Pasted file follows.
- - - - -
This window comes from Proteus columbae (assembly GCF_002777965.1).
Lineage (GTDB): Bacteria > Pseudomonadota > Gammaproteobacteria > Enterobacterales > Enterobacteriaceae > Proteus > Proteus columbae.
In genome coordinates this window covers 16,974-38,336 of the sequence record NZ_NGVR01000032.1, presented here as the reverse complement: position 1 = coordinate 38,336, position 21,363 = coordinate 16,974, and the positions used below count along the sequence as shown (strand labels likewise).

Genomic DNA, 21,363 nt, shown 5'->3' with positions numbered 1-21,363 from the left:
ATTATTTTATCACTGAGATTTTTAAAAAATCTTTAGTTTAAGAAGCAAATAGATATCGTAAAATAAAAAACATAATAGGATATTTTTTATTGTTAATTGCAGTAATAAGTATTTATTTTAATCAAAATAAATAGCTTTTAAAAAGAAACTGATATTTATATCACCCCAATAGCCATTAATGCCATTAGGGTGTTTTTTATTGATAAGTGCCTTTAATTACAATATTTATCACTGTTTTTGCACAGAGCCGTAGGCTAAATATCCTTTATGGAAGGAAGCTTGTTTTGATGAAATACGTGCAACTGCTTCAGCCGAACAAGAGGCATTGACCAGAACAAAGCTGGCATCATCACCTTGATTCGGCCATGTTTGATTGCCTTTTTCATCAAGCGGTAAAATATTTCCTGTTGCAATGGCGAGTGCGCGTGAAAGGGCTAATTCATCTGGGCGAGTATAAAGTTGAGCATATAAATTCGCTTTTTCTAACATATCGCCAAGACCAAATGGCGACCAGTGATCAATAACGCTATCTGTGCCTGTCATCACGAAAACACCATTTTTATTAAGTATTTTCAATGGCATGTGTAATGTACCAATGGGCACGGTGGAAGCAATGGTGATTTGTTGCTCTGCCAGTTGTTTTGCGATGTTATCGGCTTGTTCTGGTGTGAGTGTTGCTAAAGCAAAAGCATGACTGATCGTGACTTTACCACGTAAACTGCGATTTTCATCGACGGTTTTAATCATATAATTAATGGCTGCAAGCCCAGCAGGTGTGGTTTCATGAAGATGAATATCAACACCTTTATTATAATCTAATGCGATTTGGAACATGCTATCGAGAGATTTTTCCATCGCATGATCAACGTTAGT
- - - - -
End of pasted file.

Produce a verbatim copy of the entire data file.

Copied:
This window comes from Proteus columbae (assembly GCF_002777965.1).
Lineage (GTDB): Bacteria > Pseudomonadota > Gammaproteobacteria > Enterobacterales > Enterobacteriaceae > Proteus > Proteus columbae.
In genome coordinates this window covers 16,974-38,336 of the sequence record NZ_NGVR01000032.1, presented here as the reverse complement: position 1 = coordinate 38,336, position 21,363 = coordinate 16,974, and the positions used below count along the sequence as shown (strand labels likewise).

Genomic DNA, 21,363 nt, shown 5'->3' with positions numbered 1-21,363 from the left:
ATTATTTTATCACTGAGATTTTTAAAAAATCTTTAGTTTAAGAAGCAAATAGATATCGTAAAATAAAAAACATAATAGGATATTTTTTATTGTTAATTGCAGTAATAAGTATTTATTTTAATCAAAATAAATAGCTTTTAAAAAGAAACTGATATTTATATCACCCCAATAGCCATTAATGCCATTAGGGTGTTTTTTATTGATAAGTGCCTTTAATTACAATATTTATCACTGTTTTTGCACAGAGCCGTAGGCTAAATATCCTTTATGGAAGGAAGCTTGTTTTGATGAAATACGTGCAACTGCTTCAGCCGAACAAGAGGCATTGACCAGAACAAAGCTGGCATCATCACCTTGATTCGGCCATGTTTGATTGCCTTTTTCATCAAGCGGTAAAATATTTCCTGTTGCAATGGCGAGTGCGCGTGAAAGGGCTAATTCATCTGGGCGAGTATAAAGTTGAGCATATAAATTCGCTTTTTCTAACATATCGCCAAGACCAAATGGCGACCAGTGATCAATAACGCTATCTGTGCCTGTCATCACGAAAACACCATTTTTATTAAGTATTTTCAATGGCATGTGTAATGTACCAATGGGCACGGTGGAAGCAATGGTGATTTGTTGCTCTGCCAGTTGTTTTGCGATGTTATCGGCTTGTTCTGGTGTGAGTGTTGCTAAAGCAAAAGCATGACTGATCGTGACTTTACCACGTAAACTGCGATTTTCATCGACGGTTTTAATCATATAATTAATGGCTGCAAGCCCAGCAGGTGTGGTTTCATGAAGATGAATATCAACACCTTTATTATAATCTAATGCGATTTGGAACATGCTATCGAGAGATTTTTCCATCGCATGATCAACGTTAGT